Media panic is emotional criticism against a new medium or media technology such as the Internet, the World Wide Web, computer games or social media. Media panic has a long history. At the end of the 18th century, print media were the subject of strong criticism in Great Britain for "the poison continually flowing thro' the channel of vulgar and licentious publications".
The Danish media scholar Kirsten Drotner defines media panic in the following way:
In some cases, debate of a new medium brings about - indeed changes into - heated, emotional reactions: in that case we have to do with what may be defined as a media panic. It may be considered a specification of the wider concept of moral panic, and it has some basic characteristics: the media is both instigator and purveyor of the discussion; the discussion is highly emotionally charged and morally polarised (the medium is either "good" or "bad") with the negative pole being the most visible in most cases; the discussion is an adult discussion that primarily focuses on children and young; the proponents often have professional stakes in the subject under discussion as teachers, librarians, cultural critics or academic scholars; the discussion, like a classic narrative, has three phases: a beginning often catapulted by a single case, a peak involving some kind of public or professional intervention, and an end (or fading-out phase) denoting a seeming resolution to the perceived problems in question.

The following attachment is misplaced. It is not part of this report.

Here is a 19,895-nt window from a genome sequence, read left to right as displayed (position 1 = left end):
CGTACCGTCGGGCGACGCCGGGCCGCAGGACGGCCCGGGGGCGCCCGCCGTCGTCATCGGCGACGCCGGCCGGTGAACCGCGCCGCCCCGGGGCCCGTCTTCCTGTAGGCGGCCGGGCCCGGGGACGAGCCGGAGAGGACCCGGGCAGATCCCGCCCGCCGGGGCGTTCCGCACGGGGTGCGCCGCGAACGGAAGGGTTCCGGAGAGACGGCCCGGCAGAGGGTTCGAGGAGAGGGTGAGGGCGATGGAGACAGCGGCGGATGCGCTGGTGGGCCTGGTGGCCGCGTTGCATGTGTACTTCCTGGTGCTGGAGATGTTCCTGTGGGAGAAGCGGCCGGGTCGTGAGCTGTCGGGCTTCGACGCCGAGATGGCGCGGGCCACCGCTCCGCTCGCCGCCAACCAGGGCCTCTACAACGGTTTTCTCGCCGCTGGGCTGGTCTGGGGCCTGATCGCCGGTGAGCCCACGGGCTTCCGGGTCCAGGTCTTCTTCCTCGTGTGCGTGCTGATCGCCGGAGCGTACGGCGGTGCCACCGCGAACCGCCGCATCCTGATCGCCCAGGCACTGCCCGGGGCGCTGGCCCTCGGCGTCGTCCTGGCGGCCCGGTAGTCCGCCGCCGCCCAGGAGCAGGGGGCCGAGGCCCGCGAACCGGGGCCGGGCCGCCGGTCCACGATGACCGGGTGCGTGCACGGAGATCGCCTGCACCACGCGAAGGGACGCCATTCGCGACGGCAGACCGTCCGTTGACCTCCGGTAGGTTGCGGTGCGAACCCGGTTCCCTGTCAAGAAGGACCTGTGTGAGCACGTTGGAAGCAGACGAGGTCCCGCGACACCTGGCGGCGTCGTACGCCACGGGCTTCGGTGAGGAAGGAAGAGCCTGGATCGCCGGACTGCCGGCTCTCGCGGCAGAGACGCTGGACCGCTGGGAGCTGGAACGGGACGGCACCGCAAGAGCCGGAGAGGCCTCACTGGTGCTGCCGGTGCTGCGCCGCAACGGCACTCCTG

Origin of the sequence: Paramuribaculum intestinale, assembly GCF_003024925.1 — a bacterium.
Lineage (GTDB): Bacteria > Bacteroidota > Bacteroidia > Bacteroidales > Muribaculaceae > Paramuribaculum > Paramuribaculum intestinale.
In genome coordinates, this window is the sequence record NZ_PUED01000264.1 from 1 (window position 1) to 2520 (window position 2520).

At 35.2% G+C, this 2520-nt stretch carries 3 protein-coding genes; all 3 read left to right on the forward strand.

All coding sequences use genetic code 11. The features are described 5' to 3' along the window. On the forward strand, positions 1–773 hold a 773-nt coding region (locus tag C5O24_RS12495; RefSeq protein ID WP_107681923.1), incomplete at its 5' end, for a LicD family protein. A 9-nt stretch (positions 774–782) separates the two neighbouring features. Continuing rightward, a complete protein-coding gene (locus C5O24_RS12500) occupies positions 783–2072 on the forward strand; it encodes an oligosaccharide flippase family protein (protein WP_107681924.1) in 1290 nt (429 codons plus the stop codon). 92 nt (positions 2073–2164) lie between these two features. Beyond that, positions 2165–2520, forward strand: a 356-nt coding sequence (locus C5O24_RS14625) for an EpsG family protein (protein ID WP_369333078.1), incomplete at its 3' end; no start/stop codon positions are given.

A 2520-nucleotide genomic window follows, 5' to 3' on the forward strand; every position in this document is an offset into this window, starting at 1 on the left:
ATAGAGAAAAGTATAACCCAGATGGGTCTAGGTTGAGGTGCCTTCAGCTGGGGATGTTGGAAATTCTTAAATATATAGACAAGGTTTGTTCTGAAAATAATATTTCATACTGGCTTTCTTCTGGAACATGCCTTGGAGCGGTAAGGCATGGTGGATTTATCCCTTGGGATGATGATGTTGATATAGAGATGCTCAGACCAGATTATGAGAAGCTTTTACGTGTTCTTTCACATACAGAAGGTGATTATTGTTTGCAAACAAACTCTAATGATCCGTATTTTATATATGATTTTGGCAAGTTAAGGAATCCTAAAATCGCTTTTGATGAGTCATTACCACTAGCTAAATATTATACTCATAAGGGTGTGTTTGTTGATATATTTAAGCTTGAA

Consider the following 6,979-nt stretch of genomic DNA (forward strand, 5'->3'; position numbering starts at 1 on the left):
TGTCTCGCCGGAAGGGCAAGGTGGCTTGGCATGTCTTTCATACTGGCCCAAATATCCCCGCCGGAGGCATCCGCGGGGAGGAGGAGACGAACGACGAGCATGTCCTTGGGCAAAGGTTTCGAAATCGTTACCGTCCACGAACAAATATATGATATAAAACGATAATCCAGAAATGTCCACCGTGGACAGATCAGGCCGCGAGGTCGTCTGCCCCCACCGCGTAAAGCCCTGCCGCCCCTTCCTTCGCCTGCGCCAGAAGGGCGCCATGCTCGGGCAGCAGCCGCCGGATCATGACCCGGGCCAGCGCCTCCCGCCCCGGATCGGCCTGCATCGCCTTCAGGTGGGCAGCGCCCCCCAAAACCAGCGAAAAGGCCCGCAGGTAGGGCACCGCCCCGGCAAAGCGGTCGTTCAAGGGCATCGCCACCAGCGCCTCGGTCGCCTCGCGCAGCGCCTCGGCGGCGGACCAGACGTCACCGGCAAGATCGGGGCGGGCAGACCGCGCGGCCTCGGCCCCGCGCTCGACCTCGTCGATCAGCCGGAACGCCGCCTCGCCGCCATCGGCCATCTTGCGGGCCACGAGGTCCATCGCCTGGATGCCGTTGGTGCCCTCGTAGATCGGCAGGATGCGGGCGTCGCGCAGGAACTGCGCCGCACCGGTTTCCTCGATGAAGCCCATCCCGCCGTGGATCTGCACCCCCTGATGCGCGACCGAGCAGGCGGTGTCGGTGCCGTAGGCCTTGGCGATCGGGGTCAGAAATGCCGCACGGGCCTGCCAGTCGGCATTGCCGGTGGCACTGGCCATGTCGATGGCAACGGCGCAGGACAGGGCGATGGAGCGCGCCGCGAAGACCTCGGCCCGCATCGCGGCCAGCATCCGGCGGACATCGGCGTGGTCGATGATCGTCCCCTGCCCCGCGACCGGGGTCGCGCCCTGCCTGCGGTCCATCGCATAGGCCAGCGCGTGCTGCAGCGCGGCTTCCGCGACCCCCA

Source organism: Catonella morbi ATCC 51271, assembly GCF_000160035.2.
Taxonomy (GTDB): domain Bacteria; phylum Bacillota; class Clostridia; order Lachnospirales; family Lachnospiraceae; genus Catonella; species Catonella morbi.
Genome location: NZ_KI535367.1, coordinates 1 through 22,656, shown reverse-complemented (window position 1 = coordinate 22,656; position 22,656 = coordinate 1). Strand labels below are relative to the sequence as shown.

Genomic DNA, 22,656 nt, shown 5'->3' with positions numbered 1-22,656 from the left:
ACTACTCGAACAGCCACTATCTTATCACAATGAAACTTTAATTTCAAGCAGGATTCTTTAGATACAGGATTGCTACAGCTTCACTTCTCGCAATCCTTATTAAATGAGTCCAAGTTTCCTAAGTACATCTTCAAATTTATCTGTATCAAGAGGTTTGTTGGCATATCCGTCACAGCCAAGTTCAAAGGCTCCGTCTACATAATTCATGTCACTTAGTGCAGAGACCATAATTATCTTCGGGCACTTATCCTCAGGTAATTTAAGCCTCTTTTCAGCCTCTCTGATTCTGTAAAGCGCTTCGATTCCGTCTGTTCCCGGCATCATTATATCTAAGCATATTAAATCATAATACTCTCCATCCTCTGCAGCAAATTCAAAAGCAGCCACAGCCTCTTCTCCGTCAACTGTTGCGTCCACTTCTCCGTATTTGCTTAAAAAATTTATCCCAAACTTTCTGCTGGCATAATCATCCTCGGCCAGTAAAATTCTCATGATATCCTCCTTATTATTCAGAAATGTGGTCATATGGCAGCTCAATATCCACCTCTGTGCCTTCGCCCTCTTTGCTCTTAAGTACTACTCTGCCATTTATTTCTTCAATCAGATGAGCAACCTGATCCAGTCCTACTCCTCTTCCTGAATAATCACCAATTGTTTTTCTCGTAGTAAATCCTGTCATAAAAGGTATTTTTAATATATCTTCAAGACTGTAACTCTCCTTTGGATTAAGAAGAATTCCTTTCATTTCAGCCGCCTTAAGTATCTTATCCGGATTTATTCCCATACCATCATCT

Media panic may be considered a form of moral panic applied to new media.
- Drotner, Kirsten (1999). "Dangerous Media? Panic Discourses and Dilemmas of Modernity". Paedagogica Historica. Routledge.